Erin Vogel, PhD, is a social psychologist and postdoctoral fellow. Dr. Vogel studies social influences on health behaviors and the use of digital tools, such as social media, to improve health. Funded by a postdoctoral fellowship award from the California Tobacco Related Diseases Research Program, her current lines of research involve adolescent e-cigarette use, smoking in the LGBTQ+ community, and co-occurring health risk behaviors.

Honors & Awards

  • Postdoc Slam Finalist, UCSF (2018)
  • Travel Award for Early Career Investigators, College on Problems of Drug Dependence (2018)
  • Student Research Award (First Place), Rocky Mountain Psychological Association (2016)
  • Second Place Oral Presentation, Midwest Graduate Research Symposium (2015)
  • Top Woman in STEM, Midwest Graduate Research Symposium, Association of Women in Science (2015)
  • Graduate Research Award, University of Toledo Graduate Student Association (2013)
  • Alumni Scholarship, Illinois Wesleyan University (2008-2012)

Boards, Advisory Committees, Professional Organizations

  • Advisory Board Member, Proudly Against Tobacco (2019 - Present)
  • Member, Society of Behavioral Medicine (2019 - Present)
  • Member, UCSF Tobacco Center of Regulatory Science (2018 - Present)
  • Member, Society for Research on Nicotine and Tobacco (2018 - Present)
  • Member, College on Problems of Drug Dependence (2018 - Present)
  • Member, Social, Personality, & Health Network (SPHN) (2012 - 2017)
  • Member, Society for Personality and Social Psychology (SPSP) (2012 - 2017)
  • Member, Midwestern Psychological Association (2012 - 2016)
  • Member, Psi Chi (International Honor Society in Psychology) (2010 - Present)

Professional Education

  • Doctor of Philosophy, University of Toledo (2017)
  • Bachelor of Arts, Illinois Wesleyan University (2012)
  • Master of Arts, University of Toledo (2014)
  • Postdoctoral Fellowship, University of California, San Francisco, Nicotine and tobacco research (2019)
  • Ph.D., University of Toledo, Experimental (Social) Psychology (2017)
  • M.A., University of Toledo, Psychology (2014)
  • B.A., Illinois Wesleyan University, Psychology (2012)

Stanford Advisors

Research & Scholarship

Current Research and Scholarly Interests

Adolescent e-cigarette use, smoking in the LGBTQ+ community, social media and well-being, multiple health risk behaviors, digital interventions for substance use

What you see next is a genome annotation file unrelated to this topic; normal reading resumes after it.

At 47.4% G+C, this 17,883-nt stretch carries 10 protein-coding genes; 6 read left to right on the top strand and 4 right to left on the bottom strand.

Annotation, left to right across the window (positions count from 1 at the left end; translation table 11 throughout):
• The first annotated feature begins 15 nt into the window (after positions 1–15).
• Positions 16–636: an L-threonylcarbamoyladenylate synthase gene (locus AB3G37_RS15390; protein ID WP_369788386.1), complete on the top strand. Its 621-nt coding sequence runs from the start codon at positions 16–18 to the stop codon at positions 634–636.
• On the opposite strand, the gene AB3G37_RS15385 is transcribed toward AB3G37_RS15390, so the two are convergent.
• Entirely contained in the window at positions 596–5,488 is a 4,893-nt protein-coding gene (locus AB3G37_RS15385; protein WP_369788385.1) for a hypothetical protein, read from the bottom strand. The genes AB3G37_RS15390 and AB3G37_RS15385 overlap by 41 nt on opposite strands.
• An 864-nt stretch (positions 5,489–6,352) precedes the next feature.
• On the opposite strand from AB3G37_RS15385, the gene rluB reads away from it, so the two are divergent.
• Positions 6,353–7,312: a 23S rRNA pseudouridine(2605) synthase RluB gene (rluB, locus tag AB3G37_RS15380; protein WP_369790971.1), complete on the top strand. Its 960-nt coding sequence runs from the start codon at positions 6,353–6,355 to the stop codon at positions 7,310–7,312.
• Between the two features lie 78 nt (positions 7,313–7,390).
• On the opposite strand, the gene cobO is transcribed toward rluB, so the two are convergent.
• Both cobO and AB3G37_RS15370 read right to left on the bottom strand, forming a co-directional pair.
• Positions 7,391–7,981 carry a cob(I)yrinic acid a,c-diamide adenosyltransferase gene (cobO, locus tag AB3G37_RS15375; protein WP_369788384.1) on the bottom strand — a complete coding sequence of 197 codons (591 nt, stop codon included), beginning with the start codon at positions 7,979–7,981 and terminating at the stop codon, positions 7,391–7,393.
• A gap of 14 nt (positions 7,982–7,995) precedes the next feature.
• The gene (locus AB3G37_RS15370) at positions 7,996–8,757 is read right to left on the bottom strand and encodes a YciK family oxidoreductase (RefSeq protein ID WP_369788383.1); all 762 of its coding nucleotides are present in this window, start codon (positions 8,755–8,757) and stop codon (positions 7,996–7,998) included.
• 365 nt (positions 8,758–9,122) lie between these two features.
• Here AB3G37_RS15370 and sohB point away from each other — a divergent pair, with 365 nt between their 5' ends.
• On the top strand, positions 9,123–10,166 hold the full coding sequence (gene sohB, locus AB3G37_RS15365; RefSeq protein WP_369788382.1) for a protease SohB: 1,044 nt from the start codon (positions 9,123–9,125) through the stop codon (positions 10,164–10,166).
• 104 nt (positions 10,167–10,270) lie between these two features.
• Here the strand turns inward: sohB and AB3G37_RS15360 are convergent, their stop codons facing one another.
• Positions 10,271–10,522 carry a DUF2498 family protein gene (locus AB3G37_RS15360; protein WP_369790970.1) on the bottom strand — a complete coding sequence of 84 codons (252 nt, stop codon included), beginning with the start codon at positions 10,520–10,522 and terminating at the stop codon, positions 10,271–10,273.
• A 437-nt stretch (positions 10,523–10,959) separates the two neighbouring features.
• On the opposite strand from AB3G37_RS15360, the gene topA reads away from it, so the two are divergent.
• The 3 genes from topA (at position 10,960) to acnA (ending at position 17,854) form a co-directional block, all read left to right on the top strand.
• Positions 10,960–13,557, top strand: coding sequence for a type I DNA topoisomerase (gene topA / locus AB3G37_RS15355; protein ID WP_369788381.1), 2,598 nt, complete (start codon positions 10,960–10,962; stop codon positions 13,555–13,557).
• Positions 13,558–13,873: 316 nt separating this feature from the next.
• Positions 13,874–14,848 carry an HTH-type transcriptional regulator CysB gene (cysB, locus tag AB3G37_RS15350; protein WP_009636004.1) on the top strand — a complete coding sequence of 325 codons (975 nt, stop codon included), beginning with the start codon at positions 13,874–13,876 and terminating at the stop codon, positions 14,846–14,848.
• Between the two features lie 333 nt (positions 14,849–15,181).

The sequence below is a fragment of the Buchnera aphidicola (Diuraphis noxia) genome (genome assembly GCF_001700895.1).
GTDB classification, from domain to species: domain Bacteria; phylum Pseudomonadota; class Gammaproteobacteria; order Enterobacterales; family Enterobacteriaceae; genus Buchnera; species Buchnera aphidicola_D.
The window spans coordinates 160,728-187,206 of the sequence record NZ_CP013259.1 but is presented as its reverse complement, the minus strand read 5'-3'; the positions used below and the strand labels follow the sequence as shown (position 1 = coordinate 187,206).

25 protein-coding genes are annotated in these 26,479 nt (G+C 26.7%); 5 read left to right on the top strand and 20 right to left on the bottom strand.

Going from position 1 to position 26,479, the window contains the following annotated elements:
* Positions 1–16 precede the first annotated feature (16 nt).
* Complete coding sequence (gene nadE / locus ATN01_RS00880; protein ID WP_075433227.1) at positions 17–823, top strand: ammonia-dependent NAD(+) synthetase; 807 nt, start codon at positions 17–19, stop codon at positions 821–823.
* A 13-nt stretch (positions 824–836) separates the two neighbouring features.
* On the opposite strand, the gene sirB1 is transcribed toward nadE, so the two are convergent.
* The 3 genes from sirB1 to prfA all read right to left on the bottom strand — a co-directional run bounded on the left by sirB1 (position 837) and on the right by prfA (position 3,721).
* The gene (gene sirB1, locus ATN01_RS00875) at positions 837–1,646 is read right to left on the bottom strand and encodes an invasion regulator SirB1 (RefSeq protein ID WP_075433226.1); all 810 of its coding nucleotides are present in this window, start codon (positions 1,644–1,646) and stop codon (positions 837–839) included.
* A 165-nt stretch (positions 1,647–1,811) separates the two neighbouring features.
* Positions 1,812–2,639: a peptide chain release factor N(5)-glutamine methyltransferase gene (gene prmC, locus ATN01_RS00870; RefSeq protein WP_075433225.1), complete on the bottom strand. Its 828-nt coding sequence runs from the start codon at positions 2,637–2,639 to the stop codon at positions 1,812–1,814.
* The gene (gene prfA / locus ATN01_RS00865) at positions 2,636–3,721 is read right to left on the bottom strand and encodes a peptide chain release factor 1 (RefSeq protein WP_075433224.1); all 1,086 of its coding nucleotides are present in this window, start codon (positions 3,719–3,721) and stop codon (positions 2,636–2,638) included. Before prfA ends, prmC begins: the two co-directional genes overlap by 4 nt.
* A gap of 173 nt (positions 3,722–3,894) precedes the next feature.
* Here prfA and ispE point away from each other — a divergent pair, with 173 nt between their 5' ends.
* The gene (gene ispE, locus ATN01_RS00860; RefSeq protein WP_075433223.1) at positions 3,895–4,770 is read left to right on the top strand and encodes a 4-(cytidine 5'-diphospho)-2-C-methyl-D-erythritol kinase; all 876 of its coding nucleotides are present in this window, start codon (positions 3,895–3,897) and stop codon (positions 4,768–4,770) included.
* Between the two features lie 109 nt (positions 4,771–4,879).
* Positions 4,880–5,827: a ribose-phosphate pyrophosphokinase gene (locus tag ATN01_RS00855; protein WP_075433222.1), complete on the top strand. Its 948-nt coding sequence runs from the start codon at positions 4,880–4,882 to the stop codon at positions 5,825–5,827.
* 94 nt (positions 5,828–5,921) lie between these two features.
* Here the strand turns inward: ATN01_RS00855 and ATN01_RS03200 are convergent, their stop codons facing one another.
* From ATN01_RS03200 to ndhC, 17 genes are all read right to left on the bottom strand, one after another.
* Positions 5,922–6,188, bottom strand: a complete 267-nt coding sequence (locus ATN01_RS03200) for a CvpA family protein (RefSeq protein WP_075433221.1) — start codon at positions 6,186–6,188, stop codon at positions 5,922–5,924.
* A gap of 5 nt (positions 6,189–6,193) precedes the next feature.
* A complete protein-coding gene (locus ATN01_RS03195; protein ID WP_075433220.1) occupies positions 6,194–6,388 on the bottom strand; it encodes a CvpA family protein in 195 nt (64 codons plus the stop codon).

• The Influence of Social Media on Adolescents' E-Cigarette Use, UCSF, Stanford University (July 1, 2018 - June 30, 2021)

    Uses a mixed-methods approach to examine adolescents’ experiences with e-cigarette content on social media and its effects.


    Stanford University

Lab Affiliations


All Publications

  • Sexual and gender minority young adults' smoking characteristics: Assessing differences by sexual orientation and gender identity ADDICTIVE BEHAVIORS Vogel, E. A., Humfleet, G. L., Meacham, M., Prochaska, J. J., Ramo, D. E. 2019; 95: 98–102
  • Adolescents' E-Cigarette Use: Increases in Frequency, Dependence, and Nicotine Exposure Over 12Months. The Journal of adolescent health : official publication of the Society for Adolescent Medicine Vogel, E. A., Prochaska, J. J., Ramo, D. E., Andres, J., Rubinstein, M. L. 2019; 64 (6): 770–75


    PURPOSE: This study examined changes in e-cigarette and dual-use frequency, levels of nicotine exposure and e-cigarette dependence, and device and e-liquid preferences over 12months.METHODS: Adolescents (N= 173, aged 13-18 years) who reported past-month e-cigarette use and at least 10 lifetime uses were recruited from the San Francisco Bay Area. The sample was 75.1% male, 54.9% non-Hispanic White, mean age 16.6years (standard deviation= 1.2); 26.6% reported past-month cigarette smoking at baseline (i.e., dual use). At baseline, 6-month, and 12-month follow-up, participants provided saliva samples for cotinine testing and self-reported e-cigarette use frequency, dependence, past-month smoking, product preference, and flavor preference.RESULTS: Most (80.3%) were still using e-cigarettes at 12 months, and daily use increased from 14.5% to 29.8%. Model testing indicated an overall increase from baseline to 12months in frequency of e-cigarette use (F(2, 166)= 5.69, p= .004), dependence (F(2, 164)= 5.49, p= .005), and cotinine levels (F(2, 103)= 4.40, p= .038). Among those reporting only e-cigarette use at baseline, 28.8% reported combustible cigarette use during follow-up. Among those reporting dual use at baseline, 57.1% were still dual using at 12 months, 31.4% reported e-cigarette use only, and none abstained from both products. Higher nicotine delivering e-cigarette devices (i.e., Juul, mods) became more popular over time, whereas flavor preferences (i.e., fruit, mint/menthol, and candy) remained stable.CONCLUSIONS: Adolescents' e-cigarette use persisted over a 12-month period with significant increases in frequency of use, nicotine exposure, and e-cigarette dependence. Transitions from single to dual and dual to single nicotine product use were observed in approximately one in three users over the study period.

    View details for DOI 10.1016/j.jadohealth.2019.02.019

    View details for PubMedID 31122507